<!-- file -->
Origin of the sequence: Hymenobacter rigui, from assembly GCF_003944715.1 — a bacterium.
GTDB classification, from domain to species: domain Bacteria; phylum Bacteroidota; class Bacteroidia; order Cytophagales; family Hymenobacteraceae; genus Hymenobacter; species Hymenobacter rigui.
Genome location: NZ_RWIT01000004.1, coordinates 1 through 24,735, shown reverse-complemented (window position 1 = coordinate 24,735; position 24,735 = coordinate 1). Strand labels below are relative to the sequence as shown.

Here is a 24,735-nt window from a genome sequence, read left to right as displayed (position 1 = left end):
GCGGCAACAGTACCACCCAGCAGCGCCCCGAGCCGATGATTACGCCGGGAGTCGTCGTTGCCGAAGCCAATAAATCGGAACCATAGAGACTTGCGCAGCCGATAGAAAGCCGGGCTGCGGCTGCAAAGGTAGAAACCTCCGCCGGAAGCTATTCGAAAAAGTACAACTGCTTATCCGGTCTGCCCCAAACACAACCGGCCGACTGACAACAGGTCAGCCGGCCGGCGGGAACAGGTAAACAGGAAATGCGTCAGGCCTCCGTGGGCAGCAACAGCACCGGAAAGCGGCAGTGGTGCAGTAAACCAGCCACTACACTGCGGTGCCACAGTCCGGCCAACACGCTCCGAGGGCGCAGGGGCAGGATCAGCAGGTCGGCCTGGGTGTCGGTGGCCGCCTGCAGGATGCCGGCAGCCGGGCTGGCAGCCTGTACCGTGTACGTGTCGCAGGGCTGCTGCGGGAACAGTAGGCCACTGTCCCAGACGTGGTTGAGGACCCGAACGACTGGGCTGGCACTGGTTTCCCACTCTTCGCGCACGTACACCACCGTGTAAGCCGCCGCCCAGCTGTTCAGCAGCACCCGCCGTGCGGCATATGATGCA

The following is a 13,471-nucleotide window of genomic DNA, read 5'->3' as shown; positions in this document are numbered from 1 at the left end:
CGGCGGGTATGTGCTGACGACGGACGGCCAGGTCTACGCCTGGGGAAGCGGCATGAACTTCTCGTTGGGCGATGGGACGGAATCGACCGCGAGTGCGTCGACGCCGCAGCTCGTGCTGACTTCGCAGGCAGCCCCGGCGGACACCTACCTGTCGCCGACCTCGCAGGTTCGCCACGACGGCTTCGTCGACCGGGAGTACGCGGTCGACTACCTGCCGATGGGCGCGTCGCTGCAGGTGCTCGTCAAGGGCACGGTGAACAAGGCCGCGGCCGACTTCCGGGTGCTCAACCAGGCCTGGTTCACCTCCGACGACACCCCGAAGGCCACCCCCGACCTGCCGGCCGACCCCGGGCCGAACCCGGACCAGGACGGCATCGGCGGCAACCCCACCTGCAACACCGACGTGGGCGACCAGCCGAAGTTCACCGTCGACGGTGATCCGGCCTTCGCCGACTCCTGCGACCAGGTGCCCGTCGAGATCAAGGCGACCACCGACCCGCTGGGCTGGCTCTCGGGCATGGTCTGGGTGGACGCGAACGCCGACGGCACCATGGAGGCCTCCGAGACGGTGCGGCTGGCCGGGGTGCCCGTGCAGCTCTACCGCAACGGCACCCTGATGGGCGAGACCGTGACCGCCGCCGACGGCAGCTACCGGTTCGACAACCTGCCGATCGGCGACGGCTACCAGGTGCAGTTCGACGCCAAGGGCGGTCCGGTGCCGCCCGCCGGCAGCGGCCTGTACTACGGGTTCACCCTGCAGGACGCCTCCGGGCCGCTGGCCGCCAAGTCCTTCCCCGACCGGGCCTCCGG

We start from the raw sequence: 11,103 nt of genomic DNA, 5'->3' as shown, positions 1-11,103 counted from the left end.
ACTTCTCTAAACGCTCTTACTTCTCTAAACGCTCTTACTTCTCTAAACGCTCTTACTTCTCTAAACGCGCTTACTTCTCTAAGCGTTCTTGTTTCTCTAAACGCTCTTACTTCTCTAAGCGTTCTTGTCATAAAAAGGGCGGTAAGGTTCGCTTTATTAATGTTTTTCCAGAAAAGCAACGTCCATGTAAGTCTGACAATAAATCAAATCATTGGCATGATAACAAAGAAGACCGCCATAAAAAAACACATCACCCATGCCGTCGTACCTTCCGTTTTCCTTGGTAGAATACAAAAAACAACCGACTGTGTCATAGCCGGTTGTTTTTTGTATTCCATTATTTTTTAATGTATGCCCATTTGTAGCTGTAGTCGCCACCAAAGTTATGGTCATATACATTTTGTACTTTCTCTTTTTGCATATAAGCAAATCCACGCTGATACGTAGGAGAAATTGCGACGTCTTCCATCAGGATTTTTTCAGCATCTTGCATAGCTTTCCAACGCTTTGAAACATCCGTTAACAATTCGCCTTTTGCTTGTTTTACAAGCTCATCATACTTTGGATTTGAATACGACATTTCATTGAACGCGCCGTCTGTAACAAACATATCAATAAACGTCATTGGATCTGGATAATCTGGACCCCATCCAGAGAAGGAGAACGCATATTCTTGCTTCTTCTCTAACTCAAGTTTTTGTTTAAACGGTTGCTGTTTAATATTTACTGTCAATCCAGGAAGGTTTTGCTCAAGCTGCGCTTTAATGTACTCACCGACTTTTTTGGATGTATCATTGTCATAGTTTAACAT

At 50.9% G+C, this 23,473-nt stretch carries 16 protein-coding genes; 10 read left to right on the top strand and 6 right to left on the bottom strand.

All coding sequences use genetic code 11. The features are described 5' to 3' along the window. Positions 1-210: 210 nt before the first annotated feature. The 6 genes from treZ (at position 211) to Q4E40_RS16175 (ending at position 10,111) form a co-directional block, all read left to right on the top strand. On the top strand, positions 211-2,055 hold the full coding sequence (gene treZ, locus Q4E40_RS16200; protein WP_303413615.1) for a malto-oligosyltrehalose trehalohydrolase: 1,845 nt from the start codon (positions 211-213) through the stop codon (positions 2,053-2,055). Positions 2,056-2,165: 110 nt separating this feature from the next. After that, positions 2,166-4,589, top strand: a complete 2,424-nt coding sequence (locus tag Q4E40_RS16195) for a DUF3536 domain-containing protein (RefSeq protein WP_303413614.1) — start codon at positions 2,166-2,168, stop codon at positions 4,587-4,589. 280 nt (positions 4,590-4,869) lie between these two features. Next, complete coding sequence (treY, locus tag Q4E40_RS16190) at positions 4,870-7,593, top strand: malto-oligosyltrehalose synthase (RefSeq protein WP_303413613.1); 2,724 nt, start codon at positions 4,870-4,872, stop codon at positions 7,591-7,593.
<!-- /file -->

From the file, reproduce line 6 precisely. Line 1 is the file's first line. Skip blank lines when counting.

The following is a 13,471-nucleotide window of genomic DNA, read 5'->3' as shown; positions in this document are numbered from 1 at the left end: